Jump to content

chris fawcett

Premium Members
  • Posts

    1048
  • Joined

  • Last visited

  • Days Won

    47

Everything posted by chris fawcett

  1. Hi Artur, Your form looks good, but maybe you are wearing that vest a little high. I adjust my vests to sit deeper on my pelvis. As long as you can lift your leg so as to climb stairs, it's not too low. Give your bruises a little rest (if you can), then experiment with different settings. Also, guard that you are not pushing your pelvis forward when you start walking. Your standing posture is good. Make sure it stays like that when you move. Let us know how it goes! Chris
  2. Rod end of the side-to-side adjustment on the arm, by the looks of it.
  3. Kevin, Nothing yet. We're still working in the design! Chris
  4. You're welcome, and yes, it was a truly great party.
  5. Friends and colleagues, I'm delighted to announce that we'll be showing a prototype of the new Steadicam Fawcett Exolite Vest, a lightweight version of the Exovest for Pilot to possibly even Archer loads. Please come give us your feedback on the project so far. We're at NAB, Tiffen Booth C10440, right in the middle of Central Hall. I look forward to seeing you there. Chris
  6. I hope to many of you there tomorrow night!
  7. Yes, the arm coming around from the back makes you wider. The weight's always out front, so front or back mounting makes little difference to the feel. The only compelling reason to rear mount is when you use the 3rd arm section to increase your boom range by 50%.
  8. Like Gregor says, you'll notice very little difference between front and rear mounting with the Exovest, so I'd opt for front to keep a thinner profile. Arms seem to work better when front mounted too.
  9. Steadicam is hosting an NAB party on Monday, April 18th at 7PM in the Patio Area of Diablos in the Monte Carlo hotel. Food and drinks provided. All stabiliser operators and aficionados welcome. See you there!
  10. NAB ATTENDEES: Steadicam will hold an NAB get together for all stabiliser operators in Vegas on Monday, April 18th. Garrett will be there and is looking forward to seeing everyone associated with the noble art. There'll be food and drinks, of course. I'll post venue details later. Meanwhile, hold the date! Big thanks to Robert Starling for helping out with this. All the best, Chris
  11. Jess, A New Balance rep told me that the barefoot versions of the Minimus are not discontinued, they're just entering a new 'product cycle', W(ever)TF that means. Chris
  12. Manufacturers need to make people aware of this problem. We've been discussing it here since 2009: http://www.steadicamforum.com/index.php?showtopic=10918 At least Tiffen blocks the D-Tap on the second battery plate on their rigs, but this in itself is not foolproof. Transvideo also warns specifically about this problem in their Titan HD manual, but it's still an easy mistake to make in the heat of the monent. Chris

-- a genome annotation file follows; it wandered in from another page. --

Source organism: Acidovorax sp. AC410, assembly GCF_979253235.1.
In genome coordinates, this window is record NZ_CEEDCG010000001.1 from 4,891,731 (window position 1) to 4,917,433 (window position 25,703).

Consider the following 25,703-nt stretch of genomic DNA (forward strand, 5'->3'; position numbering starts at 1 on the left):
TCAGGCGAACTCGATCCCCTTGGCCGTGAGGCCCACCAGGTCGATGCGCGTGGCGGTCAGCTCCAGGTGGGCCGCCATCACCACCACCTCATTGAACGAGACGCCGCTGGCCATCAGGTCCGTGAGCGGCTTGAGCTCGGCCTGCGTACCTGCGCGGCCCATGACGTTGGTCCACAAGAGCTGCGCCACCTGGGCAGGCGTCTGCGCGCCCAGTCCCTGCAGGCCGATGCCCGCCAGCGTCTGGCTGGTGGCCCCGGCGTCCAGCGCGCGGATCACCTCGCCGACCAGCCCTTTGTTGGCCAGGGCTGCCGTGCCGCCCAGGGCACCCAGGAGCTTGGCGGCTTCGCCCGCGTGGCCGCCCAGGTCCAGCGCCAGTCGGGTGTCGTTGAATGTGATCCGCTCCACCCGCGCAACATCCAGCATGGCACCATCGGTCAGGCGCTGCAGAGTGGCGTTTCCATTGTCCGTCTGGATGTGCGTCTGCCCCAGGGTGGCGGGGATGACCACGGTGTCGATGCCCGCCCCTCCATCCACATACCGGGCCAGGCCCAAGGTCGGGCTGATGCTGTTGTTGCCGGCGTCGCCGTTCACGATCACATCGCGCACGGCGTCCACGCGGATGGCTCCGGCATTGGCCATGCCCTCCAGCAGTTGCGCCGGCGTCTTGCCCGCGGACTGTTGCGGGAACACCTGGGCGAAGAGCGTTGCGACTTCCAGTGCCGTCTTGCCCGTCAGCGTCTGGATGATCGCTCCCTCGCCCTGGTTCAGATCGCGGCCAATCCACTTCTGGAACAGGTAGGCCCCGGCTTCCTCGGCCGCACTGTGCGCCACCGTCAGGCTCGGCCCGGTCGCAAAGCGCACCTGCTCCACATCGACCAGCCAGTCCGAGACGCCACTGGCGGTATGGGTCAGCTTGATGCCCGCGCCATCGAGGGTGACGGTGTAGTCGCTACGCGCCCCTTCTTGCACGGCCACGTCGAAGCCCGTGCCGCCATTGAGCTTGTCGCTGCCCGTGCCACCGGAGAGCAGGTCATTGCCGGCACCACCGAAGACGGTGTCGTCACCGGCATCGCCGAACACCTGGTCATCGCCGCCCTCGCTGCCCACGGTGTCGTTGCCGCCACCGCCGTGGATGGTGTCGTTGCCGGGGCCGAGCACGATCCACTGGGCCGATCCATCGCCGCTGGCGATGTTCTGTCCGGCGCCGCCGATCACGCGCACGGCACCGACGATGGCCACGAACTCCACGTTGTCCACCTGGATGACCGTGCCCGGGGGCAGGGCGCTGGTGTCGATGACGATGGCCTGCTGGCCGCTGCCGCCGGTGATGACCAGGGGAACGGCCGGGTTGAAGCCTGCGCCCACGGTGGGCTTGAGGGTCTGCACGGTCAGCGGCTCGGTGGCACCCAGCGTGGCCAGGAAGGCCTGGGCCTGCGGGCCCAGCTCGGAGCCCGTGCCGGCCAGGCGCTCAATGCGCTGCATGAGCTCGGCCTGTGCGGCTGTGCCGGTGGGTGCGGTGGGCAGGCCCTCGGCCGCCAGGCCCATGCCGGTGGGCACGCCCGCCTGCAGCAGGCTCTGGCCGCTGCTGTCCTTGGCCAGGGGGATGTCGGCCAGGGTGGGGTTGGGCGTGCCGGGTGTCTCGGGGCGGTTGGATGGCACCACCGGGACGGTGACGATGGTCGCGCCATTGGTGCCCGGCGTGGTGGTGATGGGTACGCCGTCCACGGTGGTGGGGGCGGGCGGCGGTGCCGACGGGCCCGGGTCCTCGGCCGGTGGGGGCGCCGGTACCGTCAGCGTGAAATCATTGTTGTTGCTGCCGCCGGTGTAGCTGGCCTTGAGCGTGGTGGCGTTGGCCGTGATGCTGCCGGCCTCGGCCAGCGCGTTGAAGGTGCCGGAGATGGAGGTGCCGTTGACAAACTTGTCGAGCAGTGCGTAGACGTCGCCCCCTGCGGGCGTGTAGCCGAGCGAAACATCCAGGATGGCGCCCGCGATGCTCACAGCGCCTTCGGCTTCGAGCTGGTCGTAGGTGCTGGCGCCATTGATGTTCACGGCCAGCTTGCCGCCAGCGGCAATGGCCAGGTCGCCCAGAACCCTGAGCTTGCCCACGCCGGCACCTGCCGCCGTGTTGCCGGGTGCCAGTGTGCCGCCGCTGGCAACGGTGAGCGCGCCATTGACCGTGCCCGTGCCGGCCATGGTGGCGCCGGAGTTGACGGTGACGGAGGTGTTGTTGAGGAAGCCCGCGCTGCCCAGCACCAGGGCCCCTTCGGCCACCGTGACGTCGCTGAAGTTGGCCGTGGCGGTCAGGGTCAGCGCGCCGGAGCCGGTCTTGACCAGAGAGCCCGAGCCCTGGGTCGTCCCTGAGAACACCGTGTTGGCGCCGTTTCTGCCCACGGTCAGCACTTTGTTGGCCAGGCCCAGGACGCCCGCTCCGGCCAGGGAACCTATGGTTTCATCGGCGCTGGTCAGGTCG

13. Richard, REI still has some Minimus on clearance sale, but have you tried these? They're also great. Chris
  14. That sucks, but Merrell still makes minimal shoes.
  15. Victor, I agree with Alec and Chris, and would add that ventilation is A help in preventing condensation as the temperature drops. I've had camera gear at -40C (-40F) with no problems, so I also wouldn't overly worry. All the best, Chris
  16. Here's a short video explaining why safety fenders are an integral part of the Steadiseg system. https://youtu.be/X_2zhFtSB5g I hope you enjoy it! Chris
  17. Dear Colleagues, Haskell Wexler's affection, wisdom and wit will be sorely missed. His talent, kindness and fierce human advocacy are for the ages. Our profession effectively began 41 years ago when Haskell's chase-scene shakedown of the Steadicam prototype (for a Keds commercial), led to that first brilliant, ballsy combo shot on Bound for Glory. He was our original patron. He has been my inspiration and and our dear friend and companion ever since. He will be with us always Vale Haskell, Garrett Brown
  18. Garrett hid his sled inside a garment bag when filming for Marathon Man in on crowded NYC streets, and no one noticed; but that was a more innocent age. Janice is right—don't try it!
  19. You get one chance to fix injuries like this, that's right now. Cancel the job, or this little injury might niggle you for the rest of your life. Chris
  20. I agree with Victor. The Starlite does the job nicely. Chris
  21. Hey John, First you need to find a teacher you like. Some of them can be a bit wu. If they say they combine it with other 'alternative’ therapies, I'd avoid them. AT is well documented in the British Medical Journal and the Lancet as an effective therapy, and teachers train full time for 3-4 years to get qualified, so good ones stick to the pure technique. I'd advise getting a couple of lessons to see if you click with the teacher, and if you do, go for a longer series. Some say 10 lessons is enough, but I've had a lot more. I learn something useful about my body every time, and I'm in a lot better shape than I would be oherwise. I lmost admire AT because of what it isn't. It's not a therapy like chiropractic or massage, where you have to keep going back for the same treatment. It's a progressive education about your body; and it's not a series of exercises you have to repeat every day, you simply roll what you have learned into whatever it is you do every day. Having said all that, it's a subtle process, and you may find it too slow for your tastes. I can only hope you get to like it as much as I do! All the best, Chris
×
×
  • Create New...